Tourists Ambushed by Suspected LRA Rebels

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The Uganda Wildlife Authority (UWA) has thrown more light on the November 8, 2005 ambush of five people in Gulu district, which left one person dead as reported in the local media. The agency wishes to provide some factual background and detail based on first hand information of staff who were on the ground and the rescued travellers. Here is the narrative from the Uganda Wildlife Authority;

A group of five people from “The Ascend The Nile Expedition” comprising a Ugandan resident, Mr. Cam Mcleay (Manager of Adrift a local company) and Garth Macyntyre from New Zealand, Neil McGregor and George Heathcote from Britain and Juma Tiri a Ugandan arranged a boat expedition on the Nile to run from September 30 to November 15, 2005. Part of the expedition involved going through part of the Nile bordering Gulu District. They had three inflatable boats.

In the evening of Monday November 07, 2005 the group called another Ugandan resident, Mr. Steve Willis, the Manager of Red Chilli a local company, by satellite phone indicating that their expedition had encountered problems with one of their boats and could not therefore continue upstream and requested that they be picked. Mr. Steve Willis, informed the Chief Warden of Murchison Falls National Park who arranged for 22-armed rangers to go and collect the five Nile explorers. The 22 traveled on Tuesday November 8, 2005 at about 7.30 am with Mr. Willis who drove his own vehicle, a white Land Rover registration number UAA294U. Although the expedition team had indicated that they could be picked at about 10.00am, the UWA team reached them earlier at about 8.30am.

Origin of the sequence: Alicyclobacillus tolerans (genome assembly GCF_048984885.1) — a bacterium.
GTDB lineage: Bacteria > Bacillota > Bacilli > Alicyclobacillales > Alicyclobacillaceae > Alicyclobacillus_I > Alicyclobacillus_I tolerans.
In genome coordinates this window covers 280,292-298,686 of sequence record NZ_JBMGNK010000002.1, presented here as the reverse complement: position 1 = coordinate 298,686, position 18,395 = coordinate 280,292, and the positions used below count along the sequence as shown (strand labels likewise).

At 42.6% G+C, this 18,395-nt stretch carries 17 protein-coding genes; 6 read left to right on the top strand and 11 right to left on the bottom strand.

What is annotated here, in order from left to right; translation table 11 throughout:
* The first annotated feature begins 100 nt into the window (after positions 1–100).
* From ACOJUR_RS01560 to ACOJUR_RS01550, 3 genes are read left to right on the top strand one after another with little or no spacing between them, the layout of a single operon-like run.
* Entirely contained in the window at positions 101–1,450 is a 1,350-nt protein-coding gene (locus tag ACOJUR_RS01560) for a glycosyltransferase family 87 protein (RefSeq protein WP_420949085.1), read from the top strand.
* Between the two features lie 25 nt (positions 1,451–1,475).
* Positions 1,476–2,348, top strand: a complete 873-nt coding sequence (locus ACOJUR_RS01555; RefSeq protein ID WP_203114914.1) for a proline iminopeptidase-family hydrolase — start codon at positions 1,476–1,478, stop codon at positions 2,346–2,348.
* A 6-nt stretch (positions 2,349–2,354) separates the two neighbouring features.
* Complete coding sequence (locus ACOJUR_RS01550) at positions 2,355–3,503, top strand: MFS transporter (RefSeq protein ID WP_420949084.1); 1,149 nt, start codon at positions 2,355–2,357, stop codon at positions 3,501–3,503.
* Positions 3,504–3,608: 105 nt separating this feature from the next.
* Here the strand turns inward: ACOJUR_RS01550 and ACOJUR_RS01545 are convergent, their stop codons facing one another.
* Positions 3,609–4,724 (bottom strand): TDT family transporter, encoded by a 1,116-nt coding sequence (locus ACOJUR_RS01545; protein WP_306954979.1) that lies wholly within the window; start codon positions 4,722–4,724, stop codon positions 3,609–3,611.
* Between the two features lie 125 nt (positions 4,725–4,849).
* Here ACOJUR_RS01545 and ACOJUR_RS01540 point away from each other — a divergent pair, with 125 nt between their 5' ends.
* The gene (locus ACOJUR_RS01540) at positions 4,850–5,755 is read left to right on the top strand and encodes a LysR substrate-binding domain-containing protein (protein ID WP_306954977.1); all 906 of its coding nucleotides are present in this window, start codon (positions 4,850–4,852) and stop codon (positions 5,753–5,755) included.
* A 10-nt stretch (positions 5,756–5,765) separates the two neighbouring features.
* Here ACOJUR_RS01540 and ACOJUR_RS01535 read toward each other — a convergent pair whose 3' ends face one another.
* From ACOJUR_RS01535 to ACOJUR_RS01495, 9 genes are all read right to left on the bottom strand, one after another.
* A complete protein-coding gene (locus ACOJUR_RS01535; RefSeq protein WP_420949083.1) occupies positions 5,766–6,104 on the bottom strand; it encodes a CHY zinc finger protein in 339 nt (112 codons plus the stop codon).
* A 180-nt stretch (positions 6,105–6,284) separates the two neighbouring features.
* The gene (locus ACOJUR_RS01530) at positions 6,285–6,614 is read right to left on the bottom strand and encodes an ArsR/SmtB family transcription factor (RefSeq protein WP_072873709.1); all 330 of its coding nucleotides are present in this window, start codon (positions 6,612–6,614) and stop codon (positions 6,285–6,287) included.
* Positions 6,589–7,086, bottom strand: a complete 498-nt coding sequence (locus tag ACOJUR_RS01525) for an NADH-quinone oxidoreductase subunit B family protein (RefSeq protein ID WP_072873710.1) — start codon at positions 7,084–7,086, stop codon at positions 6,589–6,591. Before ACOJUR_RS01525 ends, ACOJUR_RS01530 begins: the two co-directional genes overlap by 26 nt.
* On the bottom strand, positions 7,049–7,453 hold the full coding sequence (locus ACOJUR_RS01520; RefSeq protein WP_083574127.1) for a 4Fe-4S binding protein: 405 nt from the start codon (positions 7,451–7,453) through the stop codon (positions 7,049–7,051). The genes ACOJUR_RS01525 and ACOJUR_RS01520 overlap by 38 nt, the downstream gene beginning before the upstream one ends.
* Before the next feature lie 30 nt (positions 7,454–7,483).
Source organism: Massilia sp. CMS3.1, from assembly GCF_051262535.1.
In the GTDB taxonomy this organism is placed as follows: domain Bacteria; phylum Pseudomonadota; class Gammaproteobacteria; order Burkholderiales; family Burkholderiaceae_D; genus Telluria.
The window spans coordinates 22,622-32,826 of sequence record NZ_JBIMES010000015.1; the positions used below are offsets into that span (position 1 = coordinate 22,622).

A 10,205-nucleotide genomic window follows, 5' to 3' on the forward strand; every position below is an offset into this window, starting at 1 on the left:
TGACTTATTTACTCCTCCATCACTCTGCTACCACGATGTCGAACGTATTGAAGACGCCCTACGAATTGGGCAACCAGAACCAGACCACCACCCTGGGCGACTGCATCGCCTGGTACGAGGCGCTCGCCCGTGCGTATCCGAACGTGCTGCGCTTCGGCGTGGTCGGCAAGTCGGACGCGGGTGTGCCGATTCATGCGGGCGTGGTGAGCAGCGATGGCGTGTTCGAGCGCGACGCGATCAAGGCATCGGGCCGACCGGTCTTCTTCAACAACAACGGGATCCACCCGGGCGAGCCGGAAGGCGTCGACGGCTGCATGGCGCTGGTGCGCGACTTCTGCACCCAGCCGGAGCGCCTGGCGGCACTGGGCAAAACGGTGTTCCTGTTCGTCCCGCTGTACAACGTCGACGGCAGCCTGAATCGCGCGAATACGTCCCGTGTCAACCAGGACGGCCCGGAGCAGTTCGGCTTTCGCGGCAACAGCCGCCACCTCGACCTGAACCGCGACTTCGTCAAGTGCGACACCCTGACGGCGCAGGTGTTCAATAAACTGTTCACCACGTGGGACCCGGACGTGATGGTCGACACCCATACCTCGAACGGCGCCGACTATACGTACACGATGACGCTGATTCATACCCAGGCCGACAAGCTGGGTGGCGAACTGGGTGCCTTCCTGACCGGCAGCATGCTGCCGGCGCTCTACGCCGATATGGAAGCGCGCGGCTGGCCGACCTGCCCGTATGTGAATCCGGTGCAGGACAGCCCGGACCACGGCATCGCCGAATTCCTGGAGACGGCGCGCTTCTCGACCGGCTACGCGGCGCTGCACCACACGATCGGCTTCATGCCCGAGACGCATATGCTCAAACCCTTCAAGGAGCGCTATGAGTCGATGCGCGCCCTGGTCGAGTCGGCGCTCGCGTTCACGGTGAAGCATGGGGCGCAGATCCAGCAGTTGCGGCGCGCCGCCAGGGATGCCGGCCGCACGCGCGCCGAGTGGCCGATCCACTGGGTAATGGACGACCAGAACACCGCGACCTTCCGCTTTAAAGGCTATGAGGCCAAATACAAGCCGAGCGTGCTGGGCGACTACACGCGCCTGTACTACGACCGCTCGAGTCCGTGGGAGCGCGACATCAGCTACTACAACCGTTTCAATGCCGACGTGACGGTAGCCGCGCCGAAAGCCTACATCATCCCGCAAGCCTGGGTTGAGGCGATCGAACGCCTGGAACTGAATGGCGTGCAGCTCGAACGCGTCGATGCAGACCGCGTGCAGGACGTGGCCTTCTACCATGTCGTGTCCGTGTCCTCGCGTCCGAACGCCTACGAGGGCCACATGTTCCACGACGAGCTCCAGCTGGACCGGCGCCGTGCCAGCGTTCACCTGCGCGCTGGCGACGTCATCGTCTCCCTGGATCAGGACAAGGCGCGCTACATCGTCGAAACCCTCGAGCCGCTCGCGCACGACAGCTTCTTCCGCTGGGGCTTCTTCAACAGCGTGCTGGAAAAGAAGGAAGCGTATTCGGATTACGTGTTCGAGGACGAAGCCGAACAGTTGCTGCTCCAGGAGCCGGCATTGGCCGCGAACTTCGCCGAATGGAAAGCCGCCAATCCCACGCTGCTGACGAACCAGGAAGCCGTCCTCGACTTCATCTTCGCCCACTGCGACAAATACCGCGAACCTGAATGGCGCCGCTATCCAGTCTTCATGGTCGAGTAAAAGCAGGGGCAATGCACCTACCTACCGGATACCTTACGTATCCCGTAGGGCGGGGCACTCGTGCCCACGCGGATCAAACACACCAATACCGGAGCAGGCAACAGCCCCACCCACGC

The rescue team arrived safely where the five expedition members had camped. However, because he had an appointment with the Military Attaché of the American Embassy who was in Murchison Falls Game Park to assess the security situation in the park but also to do some sport fishing on the Nile, Steve decided to drive ahead leaving the escort vehicle which was at that time loading the luggage and boats of the tourists.

The commander of the UWA escort advised strongly against driving ahead and leaving the escort vehicle behind, but Steve argued that he was getting late for his appointment with the American Military Attaché and in any case did not need escorts. All the commander could do was literally force in one armed ranger to travel in the car and hurry the loading of the property and follow.

Steve drove off with four of the expedition team members and the UWA ranger, leaving behind Juma Tiri, the only Ugandan on the expedition team, to organize the deflation and loading of the boats and other luggage they had.

At around 1.30 p.m. Steve and his group fell into an ambush of armed thugs numbering about two. One of the thugs jumped into the road and started firing at the land rover specifically targeting the driver, Steve. He was injured and the vehicle lost control. The other occupants of the vehicle jumped out of the car and ran into the bush each in their own direction. However, Steve Willis had been shot and we believe he died immediately.